It’s easy for us to look at this scene, and the first reading, as humans persuading God to act one way or another. If our prayer is fervent enough, or pious enough, or sincere enough, God will grant it to us. This is certainly popular: televangelists in our own time have made an obscene amount of money coaching us how to ensure we use the best formula to convince God on the righteousness of our prayer.

Joel Osteen tells us to “[k]eep a good attitude and do the right thing even when it’s hard. When you do that you are passing the test. And God promises you your marked moments are on their way.” I’m not suggesting we should not keep a good attitude but this quote essentially tells us that if we do what God wants us to do, God will find us deserving of our desire. It’s a cosmic “Let’s Make a Deal.”

It also goes the other way. In the wake of the September 11, 2001 attacks conservative Christians claimed that God allowed this to happen because of the Americans who supported abortion, gay rights, and feminism. Proponents of abortion, marriage equality, and feminism not only didn’t enjoy God’s generosity, they caused the death of innocents.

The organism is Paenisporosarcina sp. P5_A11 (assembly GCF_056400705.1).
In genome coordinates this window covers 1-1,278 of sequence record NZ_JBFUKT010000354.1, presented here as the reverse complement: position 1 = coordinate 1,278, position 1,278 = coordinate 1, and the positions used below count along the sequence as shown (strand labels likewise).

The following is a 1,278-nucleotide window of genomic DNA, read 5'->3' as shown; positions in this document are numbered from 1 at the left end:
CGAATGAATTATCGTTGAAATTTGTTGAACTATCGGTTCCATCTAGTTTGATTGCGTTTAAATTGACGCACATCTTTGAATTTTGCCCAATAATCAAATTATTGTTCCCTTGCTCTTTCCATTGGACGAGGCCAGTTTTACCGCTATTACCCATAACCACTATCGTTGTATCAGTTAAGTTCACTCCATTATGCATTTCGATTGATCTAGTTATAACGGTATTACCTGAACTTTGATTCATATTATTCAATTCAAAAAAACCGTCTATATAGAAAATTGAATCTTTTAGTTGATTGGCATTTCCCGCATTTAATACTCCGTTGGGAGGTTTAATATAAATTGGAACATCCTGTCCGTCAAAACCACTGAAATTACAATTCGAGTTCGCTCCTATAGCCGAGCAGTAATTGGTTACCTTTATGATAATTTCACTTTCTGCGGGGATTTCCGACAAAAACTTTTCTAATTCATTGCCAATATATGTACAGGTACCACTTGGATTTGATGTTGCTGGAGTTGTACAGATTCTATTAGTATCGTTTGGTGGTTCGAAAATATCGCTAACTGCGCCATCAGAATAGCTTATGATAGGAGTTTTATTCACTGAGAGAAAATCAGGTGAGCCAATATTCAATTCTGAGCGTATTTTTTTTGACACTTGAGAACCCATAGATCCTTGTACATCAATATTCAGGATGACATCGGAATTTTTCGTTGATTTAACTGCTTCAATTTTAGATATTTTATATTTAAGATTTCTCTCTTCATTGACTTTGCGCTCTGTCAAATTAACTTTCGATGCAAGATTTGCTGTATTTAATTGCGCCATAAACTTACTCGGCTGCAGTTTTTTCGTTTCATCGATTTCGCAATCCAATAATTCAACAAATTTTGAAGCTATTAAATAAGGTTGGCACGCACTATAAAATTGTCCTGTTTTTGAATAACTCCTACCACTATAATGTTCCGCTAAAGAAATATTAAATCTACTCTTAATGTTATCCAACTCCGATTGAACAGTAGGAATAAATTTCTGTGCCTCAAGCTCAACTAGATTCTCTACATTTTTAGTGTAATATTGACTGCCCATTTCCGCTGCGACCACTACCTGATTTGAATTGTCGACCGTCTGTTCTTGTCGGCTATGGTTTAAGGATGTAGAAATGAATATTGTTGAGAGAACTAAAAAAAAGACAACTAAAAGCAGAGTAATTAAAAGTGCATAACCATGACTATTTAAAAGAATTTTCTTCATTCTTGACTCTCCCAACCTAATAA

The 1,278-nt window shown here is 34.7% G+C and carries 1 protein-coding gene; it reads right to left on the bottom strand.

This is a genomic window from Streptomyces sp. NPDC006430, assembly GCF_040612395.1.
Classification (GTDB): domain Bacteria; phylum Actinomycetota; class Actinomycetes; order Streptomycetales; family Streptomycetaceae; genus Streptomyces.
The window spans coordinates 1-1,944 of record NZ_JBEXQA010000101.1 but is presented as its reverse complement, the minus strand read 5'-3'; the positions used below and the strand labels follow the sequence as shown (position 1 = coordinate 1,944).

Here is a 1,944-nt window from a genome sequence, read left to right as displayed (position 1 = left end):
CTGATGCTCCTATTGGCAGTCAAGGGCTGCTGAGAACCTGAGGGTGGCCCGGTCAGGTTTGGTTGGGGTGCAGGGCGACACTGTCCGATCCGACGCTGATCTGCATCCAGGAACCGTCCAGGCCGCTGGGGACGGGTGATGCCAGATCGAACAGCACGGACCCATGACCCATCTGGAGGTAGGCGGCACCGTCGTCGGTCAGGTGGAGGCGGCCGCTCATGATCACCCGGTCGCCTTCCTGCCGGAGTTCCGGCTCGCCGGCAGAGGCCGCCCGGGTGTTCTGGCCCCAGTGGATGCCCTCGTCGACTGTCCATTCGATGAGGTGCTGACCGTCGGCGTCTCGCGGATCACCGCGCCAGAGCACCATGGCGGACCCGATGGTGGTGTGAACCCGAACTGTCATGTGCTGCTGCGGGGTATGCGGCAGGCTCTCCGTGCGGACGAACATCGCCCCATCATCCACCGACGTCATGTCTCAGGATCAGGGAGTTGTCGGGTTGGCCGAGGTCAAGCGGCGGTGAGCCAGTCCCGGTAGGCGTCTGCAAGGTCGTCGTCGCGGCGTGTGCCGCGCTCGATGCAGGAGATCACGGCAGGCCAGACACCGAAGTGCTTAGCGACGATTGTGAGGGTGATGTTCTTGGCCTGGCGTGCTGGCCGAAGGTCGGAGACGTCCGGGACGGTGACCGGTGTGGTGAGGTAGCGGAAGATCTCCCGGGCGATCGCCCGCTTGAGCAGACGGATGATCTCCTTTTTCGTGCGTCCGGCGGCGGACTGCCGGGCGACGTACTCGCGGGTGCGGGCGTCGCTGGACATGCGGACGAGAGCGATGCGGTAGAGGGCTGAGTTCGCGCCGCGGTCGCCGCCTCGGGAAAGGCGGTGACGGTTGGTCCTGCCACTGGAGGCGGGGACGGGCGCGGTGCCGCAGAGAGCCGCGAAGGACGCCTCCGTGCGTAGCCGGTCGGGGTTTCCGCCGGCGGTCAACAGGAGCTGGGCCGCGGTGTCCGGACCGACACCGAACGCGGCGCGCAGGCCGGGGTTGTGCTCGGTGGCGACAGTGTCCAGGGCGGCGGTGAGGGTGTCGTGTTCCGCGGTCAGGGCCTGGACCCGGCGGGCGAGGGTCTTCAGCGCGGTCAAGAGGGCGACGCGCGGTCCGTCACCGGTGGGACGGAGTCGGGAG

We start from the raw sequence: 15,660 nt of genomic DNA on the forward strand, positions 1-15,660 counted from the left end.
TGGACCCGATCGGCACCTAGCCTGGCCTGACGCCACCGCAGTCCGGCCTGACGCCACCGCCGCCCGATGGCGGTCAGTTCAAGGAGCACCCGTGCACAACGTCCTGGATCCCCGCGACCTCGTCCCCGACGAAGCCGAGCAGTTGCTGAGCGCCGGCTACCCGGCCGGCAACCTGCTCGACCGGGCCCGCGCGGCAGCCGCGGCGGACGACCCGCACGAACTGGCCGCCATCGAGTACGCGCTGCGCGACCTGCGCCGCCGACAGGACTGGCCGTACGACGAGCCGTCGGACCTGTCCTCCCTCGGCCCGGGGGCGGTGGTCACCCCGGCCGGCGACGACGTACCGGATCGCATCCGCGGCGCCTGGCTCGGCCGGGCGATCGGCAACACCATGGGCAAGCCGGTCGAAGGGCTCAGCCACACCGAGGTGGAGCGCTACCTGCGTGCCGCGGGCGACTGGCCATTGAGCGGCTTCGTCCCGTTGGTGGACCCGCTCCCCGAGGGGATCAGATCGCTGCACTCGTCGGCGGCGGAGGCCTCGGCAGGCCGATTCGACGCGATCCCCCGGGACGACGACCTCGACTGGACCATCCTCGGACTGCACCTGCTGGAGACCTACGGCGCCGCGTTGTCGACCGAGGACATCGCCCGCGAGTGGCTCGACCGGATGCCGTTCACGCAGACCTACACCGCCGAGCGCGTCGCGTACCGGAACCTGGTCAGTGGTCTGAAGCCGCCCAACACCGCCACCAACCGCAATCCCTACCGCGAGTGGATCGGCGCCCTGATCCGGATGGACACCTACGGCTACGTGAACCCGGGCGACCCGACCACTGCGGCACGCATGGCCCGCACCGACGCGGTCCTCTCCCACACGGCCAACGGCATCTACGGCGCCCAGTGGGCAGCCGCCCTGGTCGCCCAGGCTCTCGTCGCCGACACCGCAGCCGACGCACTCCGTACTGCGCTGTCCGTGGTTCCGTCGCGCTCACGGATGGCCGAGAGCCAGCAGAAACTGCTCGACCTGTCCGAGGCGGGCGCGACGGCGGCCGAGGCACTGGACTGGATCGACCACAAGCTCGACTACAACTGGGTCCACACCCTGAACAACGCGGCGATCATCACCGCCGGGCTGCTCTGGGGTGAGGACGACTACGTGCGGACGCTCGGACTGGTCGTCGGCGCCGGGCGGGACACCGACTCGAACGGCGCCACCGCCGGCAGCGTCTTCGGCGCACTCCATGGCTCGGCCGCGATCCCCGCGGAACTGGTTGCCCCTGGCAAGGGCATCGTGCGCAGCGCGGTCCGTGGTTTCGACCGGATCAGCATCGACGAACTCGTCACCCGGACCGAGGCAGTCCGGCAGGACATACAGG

So let’s dial back our first reading and look at it through new eyes. Maybe Abraham wasn’t so much trying to persuade God as to understand God. As the dialogue between Abraham and God progresses, we see Abraham’s words growing more and more meek as he fears angering God. But he does persist. And as he does persist, God’s response becomes more and more generous. Taking aside the fact that Sodom and Gomorrah was eventually destroyed, the more Abraham pushed God, the more merciful God answered. I like to think Abraham walked away from this dialogue impressed at God’s mercy.